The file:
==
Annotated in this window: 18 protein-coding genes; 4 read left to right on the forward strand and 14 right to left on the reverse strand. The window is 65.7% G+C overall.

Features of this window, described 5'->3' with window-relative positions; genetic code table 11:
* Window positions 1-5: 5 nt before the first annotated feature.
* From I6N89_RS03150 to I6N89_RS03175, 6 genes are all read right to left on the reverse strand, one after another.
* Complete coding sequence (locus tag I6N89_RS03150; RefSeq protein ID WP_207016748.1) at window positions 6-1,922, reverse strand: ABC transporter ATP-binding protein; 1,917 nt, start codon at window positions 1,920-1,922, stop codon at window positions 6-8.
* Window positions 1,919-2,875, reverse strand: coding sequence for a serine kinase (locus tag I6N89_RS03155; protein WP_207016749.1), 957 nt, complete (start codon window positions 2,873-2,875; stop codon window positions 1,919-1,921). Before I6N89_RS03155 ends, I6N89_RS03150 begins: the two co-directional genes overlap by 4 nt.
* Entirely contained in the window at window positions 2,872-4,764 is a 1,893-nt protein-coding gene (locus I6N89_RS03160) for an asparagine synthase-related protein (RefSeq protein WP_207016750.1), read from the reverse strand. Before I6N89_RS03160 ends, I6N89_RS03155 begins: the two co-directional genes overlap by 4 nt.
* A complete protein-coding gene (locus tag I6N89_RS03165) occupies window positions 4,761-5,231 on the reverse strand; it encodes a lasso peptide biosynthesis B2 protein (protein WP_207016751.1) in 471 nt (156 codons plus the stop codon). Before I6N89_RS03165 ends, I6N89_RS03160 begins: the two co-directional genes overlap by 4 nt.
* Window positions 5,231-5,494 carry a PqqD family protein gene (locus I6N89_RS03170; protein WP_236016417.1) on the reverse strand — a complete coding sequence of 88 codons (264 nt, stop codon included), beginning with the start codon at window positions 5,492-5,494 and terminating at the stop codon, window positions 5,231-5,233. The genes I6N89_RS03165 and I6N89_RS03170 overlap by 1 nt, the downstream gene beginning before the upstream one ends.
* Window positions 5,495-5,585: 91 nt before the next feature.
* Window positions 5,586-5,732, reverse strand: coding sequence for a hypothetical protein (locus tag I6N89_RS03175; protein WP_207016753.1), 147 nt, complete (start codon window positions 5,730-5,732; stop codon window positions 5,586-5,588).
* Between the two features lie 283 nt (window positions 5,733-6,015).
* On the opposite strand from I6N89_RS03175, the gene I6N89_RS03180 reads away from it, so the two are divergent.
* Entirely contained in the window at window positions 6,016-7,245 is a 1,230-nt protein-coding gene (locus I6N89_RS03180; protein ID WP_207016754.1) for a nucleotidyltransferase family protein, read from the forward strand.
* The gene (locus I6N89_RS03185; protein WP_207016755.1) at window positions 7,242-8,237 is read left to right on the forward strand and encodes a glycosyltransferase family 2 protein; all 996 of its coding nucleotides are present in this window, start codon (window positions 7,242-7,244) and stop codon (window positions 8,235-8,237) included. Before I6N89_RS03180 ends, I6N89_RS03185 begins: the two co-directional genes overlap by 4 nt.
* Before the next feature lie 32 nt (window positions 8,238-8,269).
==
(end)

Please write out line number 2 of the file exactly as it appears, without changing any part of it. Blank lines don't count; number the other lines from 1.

Features of this window, described 5'->3' with window-relative positions; genetic code table 11: